Peter Riley tells the inspiring story of practical Christianity in action in a manufacturing company that was twice on the verge of failure. He reveals how apparently hopeless situations can be dramatically transformed into new life – a familiar Christian theme… An honest and caring relationship, with notable contributions by some key employees, made all the difference, and brought the company into profit after many years of losses. Peter sees the creative work of the Spirit at work, but also Christ using Peter’s mistakes to bring about His Kingdom, and a loving Father’s hand throughout.
Just three weeks before the outbreak of the Second World War, a solitary Jewish refugee called Hans Neuhaus founded a business in a sleepy industrial town on the edge of the Pennines. Separated from his wife and son who were living in Nazi Germany, he could have had no idea that his new enterprise would one day become a test-bed for ‘what happened when God turned up at work’ which is the subtitle of a book I have written called The Anglo Files. A brief overview of the Christian theology of work might suggest a steady progression of thinking during the last 50 years. In 1974 Dr Martyn Lloyd-Jones acknowledged: ‘Christianity is not confined to Sunday; it is something that manifests itself in the whole of life’1 In 2001 Mark Greene wrote ‘God is still at work. At work. Using his people as agents of grace, as messengers of the Gospel, as transformers of systems, as entrepreneurs of love reaching out’2 and by 2017 Richard Higginson and Kina Robertshaw summarised the views of 50 Christian entrepreneurs by saying that work embraced: ‘Four kingdom imperatives: making the world a better place, embodying Christian values, witnessing by word and charitable giving’3. I wholeheartedly agree with all of these distinguished authors but have often wondered if there’s something more….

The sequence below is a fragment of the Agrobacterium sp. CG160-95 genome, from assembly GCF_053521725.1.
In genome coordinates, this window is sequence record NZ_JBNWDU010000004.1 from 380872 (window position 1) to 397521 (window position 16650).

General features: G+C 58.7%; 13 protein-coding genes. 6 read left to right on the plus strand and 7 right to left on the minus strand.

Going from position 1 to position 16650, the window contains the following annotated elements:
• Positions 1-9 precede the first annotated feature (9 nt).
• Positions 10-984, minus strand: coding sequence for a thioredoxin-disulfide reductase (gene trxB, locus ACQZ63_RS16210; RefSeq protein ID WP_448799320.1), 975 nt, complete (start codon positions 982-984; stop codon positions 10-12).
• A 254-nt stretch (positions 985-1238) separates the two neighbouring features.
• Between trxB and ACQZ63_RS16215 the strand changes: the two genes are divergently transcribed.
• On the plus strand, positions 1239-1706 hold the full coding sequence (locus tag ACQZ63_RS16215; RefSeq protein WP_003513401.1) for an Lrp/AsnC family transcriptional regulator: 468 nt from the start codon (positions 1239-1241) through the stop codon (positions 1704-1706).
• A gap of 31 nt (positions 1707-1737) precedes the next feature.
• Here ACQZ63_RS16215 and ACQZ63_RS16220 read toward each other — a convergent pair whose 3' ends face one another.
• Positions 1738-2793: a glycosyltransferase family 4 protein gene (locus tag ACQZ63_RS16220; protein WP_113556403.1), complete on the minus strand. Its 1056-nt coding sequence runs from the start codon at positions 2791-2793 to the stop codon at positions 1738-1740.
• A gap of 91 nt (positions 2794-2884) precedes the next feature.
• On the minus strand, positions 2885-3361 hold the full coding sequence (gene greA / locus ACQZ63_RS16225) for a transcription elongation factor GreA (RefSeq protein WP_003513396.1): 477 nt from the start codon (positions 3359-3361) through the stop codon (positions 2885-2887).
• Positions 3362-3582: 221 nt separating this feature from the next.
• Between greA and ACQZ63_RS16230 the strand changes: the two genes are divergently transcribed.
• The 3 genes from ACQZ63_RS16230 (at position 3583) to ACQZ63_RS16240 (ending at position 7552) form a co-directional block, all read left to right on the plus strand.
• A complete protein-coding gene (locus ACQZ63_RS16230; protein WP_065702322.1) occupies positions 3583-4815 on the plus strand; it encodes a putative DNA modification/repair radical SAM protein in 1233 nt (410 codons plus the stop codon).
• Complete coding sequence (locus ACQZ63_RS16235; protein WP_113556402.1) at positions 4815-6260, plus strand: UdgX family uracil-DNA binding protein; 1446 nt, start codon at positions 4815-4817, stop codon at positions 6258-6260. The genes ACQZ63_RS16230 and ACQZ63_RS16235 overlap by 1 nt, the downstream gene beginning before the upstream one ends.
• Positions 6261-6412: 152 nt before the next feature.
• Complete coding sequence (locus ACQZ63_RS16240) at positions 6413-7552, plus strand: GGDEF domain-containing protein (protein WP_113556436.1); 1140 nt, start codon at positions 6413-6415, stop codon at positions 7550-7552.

I have become intrigued by the possibility that one of the central tenets of the Lord’s Prayer: ‘thy kingdom come, thy will be done on earth as it is in heaven’ could be tangibly demonstrated through the very nature of a corporate body – for example a business. This is hardly a new idea as 2 Chronicles 9: 12-13 describes how the excellence of Solomon’s kingdom was such that: ‘All the kings of the earth sought audience with Solomon to hear the wisdom God had put in his heart’ (NIV). This earthly manifestation of the Kingdom of God is also prophesied in Isaiah 60:3 ‘Nations will come to your light, and kings to the brightness of your dawn’ (NIV). So what if a business owned and/or run by a Christian could be so transformed that it becomes an exemplar of the Kingdom of God?
This possibility takes me back to the story of Hans Neuhaus who in 1939 utilised his skills to start up Anglo Felt Industries Limited in Whitworth near Rochdale to manufacture felt interlinings for its shareholders who were local footwear manufacturers. Although the company prospered until the early 1970s, the retirement of Hans followed by a rapidly changing marketplace led to desperate times. By 1984 the business had lost large sums of money and in a last-ditch effort, I was appointed CEO as my ‘baptism of fire’ by the parent company for whom I had worked for seven years as a graduate management trainee. Within two months circumstances became even worse following my meeting with our Sales Agent (responsible for around 70% of our turnover). He immediately told all our customers that we were closing down and offered a competitor’s product at a cheaper price resulting in the loss of 30% of our sales and forcing a price reduction to remain competitive. So to summarise the situation I was then facing:
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